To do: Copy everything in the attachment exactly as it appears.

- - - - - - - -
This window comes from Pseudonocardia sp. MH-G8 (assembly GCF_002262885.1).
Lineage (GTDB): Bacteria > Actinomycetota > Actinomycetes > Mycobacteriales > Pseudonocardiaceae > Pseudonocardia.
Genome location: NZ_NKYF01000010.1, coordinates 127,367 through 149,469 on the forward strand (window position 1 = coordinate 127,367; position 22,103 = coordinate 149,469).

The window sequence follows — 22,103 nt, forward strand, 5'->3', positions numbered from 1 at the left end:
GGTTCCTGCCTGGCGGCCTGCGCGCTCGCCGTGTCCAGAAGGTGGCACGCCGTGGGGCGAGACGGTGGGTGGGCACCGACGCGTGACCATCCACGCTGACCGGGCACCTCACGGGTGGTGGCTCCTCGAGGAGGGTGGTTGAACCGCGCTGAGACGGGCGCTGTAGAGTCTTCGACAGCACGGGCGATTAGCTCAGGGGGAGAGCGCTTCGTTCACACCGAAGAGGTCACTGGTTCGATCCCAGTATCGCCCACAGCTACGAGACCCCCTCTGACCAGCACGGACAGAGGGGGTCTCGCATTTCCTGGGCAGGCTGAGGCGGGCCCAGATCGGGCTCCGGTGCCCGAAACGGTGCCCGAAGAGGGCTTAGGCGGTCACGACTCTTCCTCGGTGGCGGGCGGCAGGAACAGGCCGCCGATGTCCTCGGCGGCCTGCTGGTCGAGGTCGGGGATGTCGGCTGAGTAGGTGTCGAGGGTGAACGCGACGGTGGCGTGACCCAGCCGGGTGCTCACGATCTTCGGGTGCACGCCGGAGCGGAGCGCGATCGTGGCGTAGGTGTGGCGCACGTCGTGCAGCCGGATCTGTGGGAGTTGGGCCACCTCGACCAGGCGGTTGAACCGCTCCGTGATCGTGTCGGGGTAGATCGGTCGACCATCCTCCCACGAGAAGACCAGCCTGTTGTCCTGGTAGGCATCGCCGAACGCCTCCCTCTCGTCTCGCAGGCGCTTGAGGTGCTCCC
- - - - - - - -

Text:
This window comes from Pseudonocardia sp. MH-G8 (assembly GCF_002262885.1).
Lineage (GTDB): Bacteria > Actinomycetota > Actinomycetes > Mycobacteriales > Pseudonocardiaceae > Pseudonocardia.
Genome location: NZ_NKYF01000010.1, coordinates 127,367 through 149,469 on the forward strand (window position 1 = coordinate 127,367; position 22,103 = coordinate 149,469).

The window sequence follows — 22,103 nt, forward strand, 5'->3', positions numbered from 1 at the left end:
GGTTCCTGCCTGGCGGCCTGCGCGCTCGCCGTGTCCAGAAGGTGGCACGCCGTGGGGCGAGACGGTGGGTGGGCACCGACGCGTGACCATCCACGCTGACCGGGCACCTCACGGGTGGTGGCTCCTCGAGGAGGGTGGTTGAACCGCGCTGAGACGGGCGCTGTAGAGTCTTCGACAGCACGGGCGATTAGCTCAGGGGGAGAGCGCTTCGTTCACACCGAAGAGGTCACTGGTTCGATCCCAGTATCGCCCACAGCTACGAGACCCCCTCTGACCAGCACGGACAGAGGGGGTCTCGCATTTCCTGGGCAGGCTGAGGCGGGCCCAGATCGGGCTCCGGTGCCCGAAACGGTGCCCGAAGAGGGCTTAGGCGGTCACGACTCTTCCTCGGTGGCGGGCGGCAGGAACAGGCCGCCGATGTCCTCGGCGGCCTGCTGGTCGAGGTCGGGGATGTCGGCTGAGTAGGTGTCGAGGGTGAACGCGACGGTGGCGTGACCCAGCCGGGTGCTCACGATCTTCGGGTGCACGCCGGAGCGGAGCGCGATCGTGGCGTAGGTGTGGCGCACGTCGTGCAGCCGGATCTGTGGGAGTTGGGCCACCTCGACCAGGCGGTTGAACCGCTCCGTGATCGTGTCGGGGTAGATCGGTCGACCATCCTCCCACGAGAAGACCAGCCTGTTGTCCTGGTAGGCATCGCCGAACGCCTCCCTCTCGTCTCGCAGGCGCTTGAGGTGCTCCC